Appellants nevertheless contend that section 13(j) permits them to offer architectural services to the public, through their employees who are architects, even though they do not meet the ownership, control, and supervisory provisions in the statute. They view compliance with these provisions as optional, with the only consequence of noncompliance being that they cannot, under section 13(a), supra, call themselves "architectural firms." Rather, they wish to designate themselves as "engineering" or "design" firms, with the intention of offering architectural services to the public. There is no basis, however, for viewing the statute's ownership, control, and supervisory provisions as optional. We believe the legislature intended architectural services to be offered to the public only through "architectural firms," i.e., firms that comply with the stated provisions.

Although section 13(a), supra, states that architects "may" practice in any of the enumerated types of firms, no implication is to be derived therefrom that firms other than architectural firms are to offer architectural services to the public. Further, all of the provisions in sections 13(b) through (f) relating to businesses that engage in the practice of architecture expressly condition such practice upon compliance with stated ownership and control requirements. For example, section 13(e) states, "A business corporation may engage in the practice of architecture in Pennsylvania, Provided, That it . . . satisfies the following requirements . . . ." This language plainly conditions the practice of architecture upon compliance with certain requirements, and there is no basis for regarding the "requirements" as mere optional standards. Comparable language, of a mandatory nature, is found in provisions governing other types of businesses, such as partnerships and professional associations, that engage in the practice of architecture. 63 P.S. § 34.13(b), (c). Appellants concede that they do not meet these requirements, but contend that the requirements are

[ 522 Pa. Page 211]

    applicable only to firms that call themselves "architectural firms." There is no basis in the statute for distinguishing between firms that denominate themselves as architectural firms and those that do not. The requirements are expressly applicable to all firms that "engage in the practice of architecture." Id. Likewise, section 18(b) of the statute provides, " [N]o partnership, professional association or corporation shall engage in the practice or offer to engage in the practice of architecture . . . unless such partnership, professional association or corporation complies with section 13." 63 P.S. § 34.18(b) (emphasis added) (footnote omitted).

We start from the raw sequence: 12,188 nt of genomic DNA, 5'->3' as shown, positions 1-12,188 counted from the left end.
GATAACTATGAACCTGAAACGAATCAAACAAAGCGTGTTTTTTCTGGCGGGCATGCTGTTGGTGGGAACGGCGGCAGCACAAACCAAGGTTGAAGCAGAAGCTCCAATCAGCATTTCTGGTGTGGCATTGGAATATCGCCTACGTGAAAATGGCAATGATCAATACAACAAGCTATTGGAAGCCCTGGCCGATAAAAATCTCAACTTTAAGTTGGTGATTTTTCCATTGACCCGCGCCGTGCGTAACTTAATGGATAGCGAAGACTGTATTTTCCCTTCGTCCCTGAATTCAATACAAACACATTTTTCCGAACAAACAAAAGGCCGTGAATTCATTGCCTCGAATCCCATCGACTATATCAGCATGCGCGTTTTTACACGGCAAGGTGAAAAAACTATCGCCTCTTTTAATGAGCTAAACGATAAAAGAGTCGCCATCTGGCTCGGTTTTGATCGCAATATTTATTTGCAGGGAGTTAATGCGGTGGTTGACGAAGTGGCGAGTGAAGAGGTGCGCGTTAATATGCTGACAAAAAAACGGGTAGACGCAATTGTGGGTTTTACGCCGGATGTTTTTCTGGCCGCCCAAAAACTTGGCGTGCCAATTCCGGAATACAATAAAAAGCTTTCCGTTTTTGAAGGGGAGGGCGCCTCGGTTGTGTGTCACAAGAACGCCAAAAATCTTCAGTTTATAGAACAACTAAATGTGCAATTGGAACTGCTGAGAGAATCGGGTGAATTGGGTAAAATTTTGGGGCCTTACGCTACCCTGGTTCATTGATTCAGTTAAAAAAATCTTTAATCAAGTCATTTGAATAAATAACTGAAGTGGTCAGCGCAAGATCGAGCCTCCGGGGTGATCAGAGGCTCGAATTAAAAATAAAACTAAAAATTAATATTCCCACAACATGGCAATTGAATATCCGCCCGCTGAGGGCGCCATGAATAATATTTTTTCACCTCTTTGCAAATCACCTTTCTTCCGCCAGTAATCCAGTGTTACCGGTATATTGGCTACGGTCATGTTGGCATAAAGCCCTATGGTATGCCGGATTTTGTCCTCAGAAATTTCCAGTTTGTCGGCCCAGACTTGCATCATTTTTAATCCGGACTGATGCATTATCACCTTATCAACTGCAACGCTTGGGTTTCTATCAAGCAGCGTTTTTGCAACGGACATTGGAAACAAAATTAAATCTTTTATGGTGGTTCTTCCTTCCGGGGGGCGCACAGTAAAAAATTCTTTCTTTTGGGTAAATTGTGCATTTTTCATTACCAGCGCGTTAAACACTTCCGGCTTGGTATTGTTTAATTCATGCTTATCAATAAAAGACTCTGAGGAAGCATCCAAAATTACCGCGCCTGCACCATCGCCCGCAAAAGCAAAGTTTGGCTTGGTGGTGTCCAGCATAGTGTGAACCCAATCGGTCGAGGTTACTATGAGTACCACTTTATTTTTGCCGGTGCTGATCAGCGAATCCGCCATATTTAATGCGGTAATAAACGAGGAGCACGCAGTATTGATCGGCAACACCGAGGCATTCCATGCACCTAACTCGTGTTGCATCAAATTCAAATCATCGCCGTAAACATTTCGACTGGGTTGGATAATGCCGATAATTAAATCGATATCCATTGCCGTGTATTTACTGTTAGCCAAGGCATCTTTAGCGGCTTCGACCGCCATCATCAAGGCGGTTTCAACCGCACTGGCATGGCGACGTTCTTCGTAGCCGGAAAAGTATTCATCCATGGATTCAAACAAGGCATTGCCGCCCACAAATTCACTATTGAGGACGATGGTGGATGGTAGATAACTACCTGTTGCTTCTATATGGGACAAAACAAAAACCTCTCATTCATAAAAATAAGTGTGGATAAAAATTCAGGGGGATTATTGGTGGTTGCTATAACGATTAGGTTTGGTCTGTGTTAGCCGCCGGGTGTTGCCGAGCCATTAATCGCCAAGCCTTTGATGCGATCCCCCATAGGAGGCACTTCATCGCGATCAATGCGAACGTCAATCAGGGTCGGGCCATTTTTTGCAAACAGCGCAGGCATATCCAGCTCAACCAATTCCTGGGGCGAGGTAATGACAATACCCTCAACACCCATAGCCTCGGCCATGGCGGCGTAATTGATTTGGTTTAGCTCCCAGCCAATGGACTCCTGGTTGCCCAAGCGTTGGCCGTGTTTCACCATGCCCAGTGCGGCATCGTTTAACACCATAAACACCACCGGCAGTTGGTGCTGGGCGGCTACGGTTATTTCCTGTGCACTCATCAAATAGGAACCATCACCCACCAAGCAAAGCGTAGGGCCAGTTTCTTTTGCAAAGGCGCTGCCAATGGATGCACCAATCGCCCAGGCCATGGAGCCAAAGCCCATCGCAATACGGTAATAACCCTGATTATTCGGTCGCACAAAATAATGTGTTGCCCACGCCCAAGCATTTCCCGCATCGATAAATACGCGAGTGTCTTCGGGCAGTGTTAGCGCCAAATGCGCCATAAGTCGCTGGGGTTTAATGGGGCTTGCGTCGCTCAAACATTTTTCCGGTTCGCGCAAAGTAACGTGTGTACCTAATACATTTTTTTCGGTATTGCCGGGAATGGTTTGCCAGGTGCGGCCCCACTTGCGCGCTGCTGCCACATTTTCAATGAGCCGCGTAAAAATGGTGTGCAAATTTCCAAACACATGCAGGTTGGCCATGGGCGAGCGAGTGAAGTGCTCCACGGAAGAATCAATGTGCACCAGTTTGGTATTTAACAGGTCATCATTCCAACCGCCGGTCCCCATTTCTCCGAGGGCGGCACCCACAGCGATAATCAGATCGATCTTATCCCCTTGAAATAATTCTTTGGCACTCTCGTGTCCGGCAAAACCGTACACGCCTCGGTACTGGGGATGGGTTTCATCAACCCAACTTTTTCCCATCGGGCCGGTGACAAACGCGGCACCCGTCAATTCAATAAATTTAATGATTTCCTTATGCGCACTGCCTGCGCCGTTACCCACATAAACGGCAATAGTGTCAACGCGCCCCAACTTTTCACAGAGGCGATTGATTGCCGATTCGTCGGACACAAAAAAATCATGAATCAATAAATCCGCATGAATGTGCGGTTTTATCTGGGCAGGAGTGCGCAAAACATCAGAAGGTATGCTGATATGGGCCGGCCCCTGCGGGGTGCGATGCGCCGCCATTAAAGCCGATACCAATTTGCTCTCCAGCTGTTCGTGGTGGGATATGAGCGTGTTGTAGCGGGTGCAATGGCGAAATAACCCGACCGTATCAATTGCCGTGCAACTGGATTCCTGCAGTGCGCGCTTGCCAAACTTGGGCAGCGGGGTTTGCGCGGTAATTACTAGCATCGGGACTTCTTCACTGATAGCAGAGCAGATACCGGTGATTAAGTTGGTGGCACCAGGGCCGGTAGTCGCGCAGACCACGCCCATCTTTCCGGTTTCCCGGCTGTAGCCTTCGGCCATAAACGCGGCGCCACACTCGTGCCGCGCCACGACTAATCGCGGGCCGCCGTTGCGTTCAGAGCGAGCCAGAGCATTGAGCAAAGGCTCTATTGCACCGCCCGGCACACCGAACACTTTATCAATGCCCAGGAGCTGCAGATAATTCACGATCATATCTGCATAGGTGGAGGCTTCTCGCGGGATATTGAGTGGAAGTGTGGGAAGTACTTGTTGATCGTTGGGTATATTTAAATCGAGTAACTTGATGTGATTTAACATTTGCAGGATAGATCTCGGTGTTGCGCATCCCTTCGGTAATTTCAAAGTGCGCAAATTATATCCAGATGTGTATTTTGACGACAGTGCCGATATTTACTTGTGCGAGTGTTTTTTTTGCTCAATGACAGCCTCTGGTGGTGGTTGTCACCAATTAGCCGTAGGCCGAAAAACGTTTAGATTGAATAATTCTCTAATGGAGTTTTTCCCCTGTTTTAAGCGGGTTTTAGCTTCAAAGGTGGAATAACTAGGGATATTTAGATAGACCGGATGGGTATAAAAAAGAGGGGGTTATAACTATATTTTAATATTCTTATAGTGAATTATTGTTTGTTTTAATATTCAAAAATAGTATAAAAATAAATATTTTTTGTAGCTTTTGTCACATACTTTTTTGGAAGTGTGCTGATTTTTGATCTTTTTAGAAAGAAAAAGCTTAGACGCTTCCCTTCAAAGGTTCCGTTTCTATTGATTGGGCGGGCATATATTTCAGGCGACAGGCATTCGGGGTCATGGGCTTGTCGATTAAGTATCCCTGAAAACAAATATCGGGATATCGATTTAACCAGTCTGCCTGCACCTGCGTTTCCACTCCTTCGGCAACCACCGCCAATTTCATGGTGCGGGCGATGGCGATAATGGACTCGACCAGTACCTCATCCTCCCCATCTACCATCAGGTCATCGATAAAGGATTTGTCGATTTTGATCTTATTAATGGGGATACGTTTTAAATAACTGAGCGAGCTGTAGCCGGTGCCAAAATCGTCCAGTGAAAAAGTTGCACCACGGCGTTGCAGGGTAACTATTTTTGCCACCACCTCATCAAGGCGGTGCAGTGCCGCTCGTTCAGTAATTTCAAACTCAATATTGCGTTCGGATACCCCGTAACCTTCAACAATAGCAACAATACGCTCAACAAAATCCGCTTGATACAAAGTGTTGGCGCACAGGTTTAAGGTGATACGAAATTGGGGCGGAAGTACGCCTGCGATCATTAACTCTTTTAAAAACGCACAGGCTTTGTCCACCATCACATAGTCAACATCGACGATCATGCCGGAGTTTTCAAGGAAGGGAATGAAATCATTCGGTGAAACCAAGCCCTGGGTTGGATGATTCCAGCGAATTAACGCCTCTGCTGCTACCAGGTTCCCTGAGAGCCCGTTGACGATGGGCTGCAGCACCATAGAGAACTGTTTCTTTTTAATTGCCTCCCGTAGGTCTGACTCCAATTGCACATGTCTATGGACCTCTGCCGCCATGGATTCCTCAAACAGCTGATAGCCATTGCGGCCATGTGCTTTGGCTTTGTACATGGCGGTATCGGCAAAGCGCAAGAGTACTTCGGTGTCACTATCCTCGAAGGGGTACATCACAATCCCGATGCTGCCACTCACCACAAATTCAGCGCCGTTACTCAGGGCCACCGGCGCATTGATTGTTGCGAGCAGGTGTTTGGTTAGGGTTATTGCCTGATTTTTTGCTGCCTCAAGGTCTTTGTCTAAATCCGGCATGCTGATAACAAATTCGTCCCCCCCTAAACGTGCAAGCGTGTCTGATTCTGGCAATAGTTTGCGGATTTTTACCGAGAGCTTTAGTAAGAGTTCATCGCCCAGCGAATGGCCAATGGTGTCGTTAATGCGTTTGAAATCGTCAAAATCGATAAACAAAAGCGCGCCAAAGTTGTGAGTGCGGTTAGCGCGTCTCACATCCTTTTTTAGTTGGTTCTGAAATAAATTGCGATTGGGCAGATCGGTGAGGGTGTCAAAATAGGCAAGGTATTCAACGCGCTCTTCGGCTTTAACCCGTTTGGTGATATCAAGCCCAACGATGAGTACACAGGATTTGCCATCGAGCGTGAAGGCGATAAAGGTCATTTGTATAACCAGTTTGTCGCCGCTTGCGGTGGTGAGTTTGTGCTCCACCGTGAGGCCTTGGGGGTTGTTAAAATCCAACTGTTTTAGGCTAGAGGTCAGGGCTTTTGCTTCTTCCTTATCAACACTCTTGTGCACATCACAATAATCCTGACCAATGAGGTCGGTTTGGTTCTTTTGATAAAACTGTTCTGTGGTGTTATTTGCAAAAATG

Treating the "requirements" as optional standards would also result in an incongruous system for regulating the practice of architecture. It would place firms that call themselves architectural firms under stringent ownership and control measures, but would allow many others to offer architectural services without being subject to such controls. One can only imagine the range of businesses that would be free to offer architectural services. Ironically, it would be the firms with concentrated architectural expertise, which meet the statute's ownership and control provisions and call themselves architectural firms, that would be subject to the greatest regulation. These firms would have to closely supervise the work of their architects pursuant to 63 P.S. § 34.13(g), supra. Meanwhile, other firms with less architectural expertise would be free to perform the same services, but, because they denominate themselves differently, would be free to offer unsupervised architectural services to the public. Given that the purpose of the Licensure Law is to protect the public safety, we cannot conceive of a justification for distinguishing between firms merely on the basis of what they choose to call themselves. Certainly, the legislature would not have concluded that firms having concentrated ownership and control by architects, which call themselves "architectural firms," pose a greater danger to the public safety than do firms that practice architecture without the benefit of such ownership and control.

[ 522 Pa. Page 212]